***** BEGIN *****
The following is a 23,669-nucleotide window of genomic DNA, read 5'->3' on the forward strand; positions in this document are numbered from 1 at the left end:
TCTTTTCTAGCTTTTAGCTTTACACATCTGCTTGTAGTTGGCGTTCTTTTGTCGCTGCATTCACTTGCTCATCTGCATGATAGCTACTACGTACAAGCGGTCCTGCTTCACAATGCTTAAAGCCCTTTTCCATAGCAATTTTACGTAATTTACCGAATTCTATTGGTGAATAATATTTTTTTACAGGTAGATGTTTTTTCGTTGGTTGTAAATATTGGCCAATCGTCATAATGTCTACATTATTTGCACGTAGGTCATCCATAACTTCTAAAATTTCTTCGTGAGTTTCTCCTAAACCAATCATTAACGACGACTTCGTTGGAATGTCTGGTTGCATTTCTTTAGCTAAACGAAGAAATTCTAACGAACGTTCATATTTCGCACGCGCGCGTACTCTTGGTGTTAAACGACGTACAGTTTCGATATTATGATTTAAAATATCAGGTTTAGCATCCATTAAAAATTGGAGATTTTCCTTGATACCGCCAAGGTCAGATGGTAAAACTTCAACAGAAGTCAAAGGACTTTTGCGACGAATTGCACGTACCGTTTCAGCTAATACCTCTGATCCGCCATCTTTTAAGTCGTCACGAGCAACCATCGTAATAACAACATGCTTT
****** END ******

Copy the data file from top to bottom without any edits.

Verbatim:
The following is a 23,669-nucleotide window of genomic DNA, read 5'->3' on the forward strand; positions in this document are numbered from 1 at the left end:
TCTTTTCTAGCTTTTAGCTTTACACATCTGCTTGTAGTTGGCGTTCTTTTGTCGCTGCATTCACTTGCTCATCTGCATGATAGCTACTACGTACAAGCGGTCCTGCTTCACAATGCTTAAAGCCCTTTTCCATAGCAATTTTACGTAATTTACCGAATTCTATTGGTGAATAATATTTTTTTACAGGTAGATGTTTTTTCGTTGGTTGTAAATATTGGCCAATCGTCATAATGTCTACATTATTTGCACGTAGGTCATCCATAACTTCTAAAATTTCTTCGTGAGTTTCTCCTAAACCAATCATTAACGACGACTTCGTTGGAATGTCTGGTTGCATTTCTTTAGCTAAACGAAGAAATTCTAACGAACGTTCATATTTCGCACGCGCGCGTACTCTTGGTGTTAAACGACGTACAGTTTCGATATTATGATTTAAAATATCAGGTTTAGCATCCATTAAAAATTGGAGATTTTCCTTGATACCGCCAAGGTCAGATGGTAAAACTTCAACAGAAGTCAAAGGACTTTTGCGACGAATTGCACGTACCGTTTCAGCTAATACCTCTGATCCGCCATCTTTTAAGTCGTCACGAGCAACCATCGTAATAACAACATGCTTT